Manage episode 271488507 series 2698455
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In November 2017, The Register published an article, 'Lambda and serverless is one of the worst forms of proprietary lock-in we've ever seen in the history of humanity'.
The article goes on and elaborates: "It's code that is tied not just to hardware – which we've seen before – but to a data center, you can't even get the hardware yourself. And that hardware is now custom fabbed for the cloud providers with dark fiber that runs all around the world, just for them. So literally, the application you write will never get the performance or responsiveness or the ability to be ported somewhere else without having the deployment footprint of Amazon."
What happened next was nothing short of spectacular. Well known figures in the Cloud computing space such as John Arundel, Forrest Brazeal, Yan Cui started to have diverging opinions.
Yan Cui is known for his serverless articles in medium and his blog. In an article published in lumigo.com titled “You are wrong about vendor lock-in” he wrote:
The biggest misconception about serverless vendor lock-in arguments is that technology choices are never lock-ins. Being “locked in” implies that there is no escape, but that’s not the case with technology choices. Not with serverless, not with databases, not with frameworks, not with programming languages.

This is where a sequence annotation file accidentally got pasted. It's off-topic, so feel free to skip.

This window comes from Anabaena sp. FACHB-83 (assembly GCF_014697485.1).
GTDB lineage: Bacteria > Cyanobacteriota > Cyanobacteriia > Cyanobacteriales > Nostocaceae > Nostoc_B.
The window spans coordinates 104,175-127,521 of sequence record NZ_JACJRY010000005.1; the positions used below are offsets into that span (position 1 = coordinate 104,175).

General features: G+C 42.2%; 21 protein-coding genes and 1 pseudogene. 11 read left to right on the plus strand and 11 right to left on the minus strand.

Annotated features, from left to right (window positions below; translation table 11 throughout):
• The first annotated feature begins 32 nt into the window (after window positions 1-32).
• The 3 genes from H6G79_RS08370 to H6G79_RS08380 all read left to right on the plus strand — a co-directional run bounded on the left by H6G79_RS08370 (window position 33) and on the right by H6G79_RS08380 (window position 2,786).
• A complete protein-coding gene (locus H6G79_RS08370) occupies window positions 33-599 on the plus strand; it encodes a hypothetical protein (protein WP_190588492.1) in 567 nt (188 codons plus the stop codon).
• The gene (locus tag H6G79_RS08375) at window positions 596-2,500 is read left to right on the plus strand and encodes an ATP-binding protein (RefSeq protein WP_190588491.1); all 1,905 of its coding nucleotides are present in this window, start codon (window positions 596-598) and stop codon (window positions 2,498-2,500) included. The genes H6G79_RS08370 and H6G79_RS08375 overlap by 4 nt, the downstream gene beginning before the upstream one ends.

Instead, technology choices create coupling, and no matter the choices you make, your solution will always be coupled to something. Moving away from those technologies requires time and effort, but there is always a way out.
I'm your host Kassandra Russel, and today we are going to discuss serverless architectures.
We will examine arguments for and against this technology.
Next, we will discuss architectures, triggers, and use cases for serverless.
Most importantly, we will discuss how to get your serverless functions productionized.
This episode is the first part of a series about Serverless; more topics will be discussed in the next episodes.
If you are thinking about adopting serverless or if you are already using it, this episode will give you useful insights, so stay tuned.
Computing started with bare metal servers, then with virtual machines and later with containers and distributed systems. However, in 2006 a product called Zimki offered the first functions as a Service. This allowed a “pay as you go” model for code execution.
Zimki was not commercially successful, but it paved the way for a new business model for computing services. Because of Zimki Functions as a Service or FaaS became a new category in the cloud space.
In 2008, Google offered Google App Engine, App Engine allowed “metered billing” for applications. This new offering from Google allowed developers to create functions using a custom Python Framework. The limitation of this is glaringly obvious, developers were not able to execute arbitrary code.
In November of 2014, AWS officially announced AWS Lambda. A fully-fledged Functions as a Service Platform that allowed the execution of arbitrary code.
In our DevOps weekly newsletter, Shipped, we curate must-read serverless tutorials, news, and stories. Each week, there are tons of articles published, we read them for you, choose the best ones and share them with you. You can subscribe to Shipped by visiting faun.dev/join.